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Core Java Interview Questions and Answers

Ques 1. How could Java classes direct program messages to the system console, but error messages, say to a file?

Ans. By default, both System console and err point at the system console.

The class System has a variable out that represents the standard output.
The variable err that represents the standard error device. 
Stream st = new Stream (new  FileOutputStream ("withoutbook_com.txt"));

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Ques 2. What are the differences between an interface and an abstract class?
  • An abstract class may contain code in method bodies, which is not allowed in an interface. With abstract classes, you have to inherit your class from it and Java does not allow multiple inheritance. On the other hand, you can implement multiple interfaces in your class.
  • Abstract class are used only when there is a "IS-A" type of relationship between the classes. Interfaces can be implemented by classes that are not related to one another and there is "HAS-A" relationship. 
  • You cannot extend more than one abstract class. You can implement more than one interface. 
  • Abstract class can implement some methods also. Interfaces can not implement methods. 
  • With abstract classes, you are grabbing away each class’s individuality. With Interfaces, you are merely extending each class’s functionality.
  • As per Java 8, interface can have method body as well.
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Ques 3. Why would you use a synchronized block vs. synchronized method?
Ans. Synchronized blocks place locks for shorter periods than synchronized methods.

if you go for synchronized block it will lock a specific object.

if you go for synchronized method it will lock all the objects.

in other way Both the synchronized method and block are used to acquires the lock for an object. But the context may vary. Suppose if we want to invoke a critical method which is in a class whose access is not available then synchronized block is used. Otherwise synchronized method can be used.

Synchronized methods are used when we are sure all instance will work on the same set of data through the same function Synchronized block is used when we use code which we cannot modify ourselves like third party jars etc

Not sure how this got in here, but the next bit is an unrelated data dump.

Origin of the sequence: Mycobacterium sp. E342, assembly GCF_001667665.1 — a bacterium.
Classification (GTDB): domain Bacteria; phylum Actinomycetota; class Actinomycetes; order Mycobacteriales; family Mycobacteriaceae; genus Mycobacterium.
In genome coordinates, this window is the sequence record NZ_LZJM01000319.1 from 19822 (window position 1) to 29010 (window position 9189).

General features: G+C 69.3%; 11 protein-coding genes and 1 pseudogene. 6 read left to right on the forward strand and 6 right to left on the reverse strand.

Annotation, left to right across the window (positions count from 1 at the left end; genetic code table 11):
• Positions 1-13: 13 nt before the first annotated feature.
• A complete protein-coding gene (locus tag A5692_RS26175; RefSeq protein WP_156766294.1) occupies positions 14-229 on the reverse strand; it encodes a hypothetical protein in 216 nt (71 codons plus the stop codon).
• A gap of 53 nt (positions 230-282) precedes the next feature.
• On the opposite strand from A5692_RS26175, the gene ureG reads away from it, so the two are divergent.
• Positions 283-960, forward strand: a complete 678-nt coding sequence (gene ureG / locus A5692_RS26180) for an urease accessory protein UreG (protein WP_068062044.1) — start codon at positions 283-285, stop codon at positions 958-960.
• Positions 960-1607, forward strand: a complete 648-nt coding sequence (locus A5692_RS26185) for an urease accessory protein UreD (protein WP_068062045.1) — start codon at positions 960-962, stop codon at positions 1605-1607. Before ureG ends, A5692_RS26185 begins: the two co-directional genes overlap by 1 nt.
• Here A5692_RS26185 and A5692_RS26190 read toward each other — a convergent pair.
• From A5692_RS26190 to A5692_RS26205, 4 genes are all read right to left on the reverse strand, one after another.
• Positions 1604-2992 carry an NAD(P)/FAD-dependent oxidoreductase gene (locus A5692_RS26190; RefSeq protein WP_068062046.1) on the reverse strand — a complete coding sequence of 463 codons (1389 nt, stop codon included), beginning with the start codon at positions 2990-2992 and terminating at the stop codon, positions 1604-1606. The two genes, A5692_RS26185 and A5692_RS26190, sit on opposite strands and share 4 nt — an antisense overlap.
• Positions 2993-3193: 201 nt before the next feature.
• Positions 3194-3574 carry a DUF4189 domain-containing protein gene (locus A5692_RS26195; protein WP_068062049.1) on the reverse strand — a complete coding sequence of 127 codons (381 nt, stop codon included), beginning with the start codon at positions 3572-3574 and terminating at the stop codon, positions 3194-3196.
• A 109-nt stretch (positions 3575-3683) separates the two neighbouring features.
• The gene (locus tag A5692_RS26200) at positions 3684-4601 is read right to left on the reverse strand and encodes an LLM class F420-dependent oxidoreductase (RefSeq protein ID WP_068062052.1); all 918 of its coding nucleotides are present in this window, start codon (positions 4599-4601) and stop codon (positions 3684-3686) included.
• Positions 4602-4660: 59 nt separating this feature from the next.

For a detail clarification see the below code

for example:
//Synchronized block
class A { 
 public void method1() {...} 

class B
 public static void main(String s[])
  A objecta=new A();
  A objectb=new A();
  synchronized(objecta) {
  objectb.method1(); //not synchronized
//synchronized method
class A { 
 public synchronized void method1() { ...}

class B {
 public static void main(String s[]) {
  A objecta=new A();
  A objectb =new A();
  objecta.method1(); objectb.method2();
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Ques 4. Explain the usage of the keyword transient?
Ans. This keyword indicates that the value of this member variable does not have to be serialized with the object. When the class will be de-serialized, this variable will be initialized with a default value of its data type (i.e. zero for integers).
For example:
class T { transient int a; // will not persist int b; // will persist }
import java.util.Date;

public class Logon implements Serializable {
	private Date date = new Date();
	private String username;
	private transient String password;
	public Logon(String name, String pwd) {
		username = name;
		password = pwd;
	public String toString() {
		String pwd = (password == null) ? "(n/a)" : password;
		return "logon info: \n username: " + username + "\n date: " + date
		+ "\n password: " + pwd;

	public static void main(String[] args) throws Exception {
		Logon a = new Logon("Hulk", "myLittlePony");
		System.out.println("logon a = " + a);
		ObjectOutputStream o = new ObjectOutputStream(new FileOutputStream(
		Thread.sleep(1000); // Delay for 1 second
		// Now get them back:
		ObjectInputStream in = new ObjectInputStream(new FileInputStream(
		System.out.println("Recovering object at " + new Date());
		a = (Logon) in.readObject();
		System.out.println("logon a = " + a);
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Ques 5. How can you force garbage collection?
Ans. You can't force GC, but could request it by calling System.gc(). JVM does not guarantee that GC will be started immediately.

The following code of program will help you in forcing the garbage collection. First of all we have created an object for the garbage collector to perform some operation. Then we have used the System.gc(); method to force the garbage collection on that object. Then we have used the System.currentTimeMillis(); method to show the time take by the garbage collector.

import java.util.Vector;

public class GarbageCollector{
	public static void main(String[] args) {
		int SIZE = 200;
		StringBuffer s;
		for (int i = 0; i < SIZE; i++) {
		System.out.println("Garbage Collection started explicitly.");
		long time = System.currentTimeMillis();
		System.out.println("It took " +(System.currentTimeMillis()-time) + " ms");
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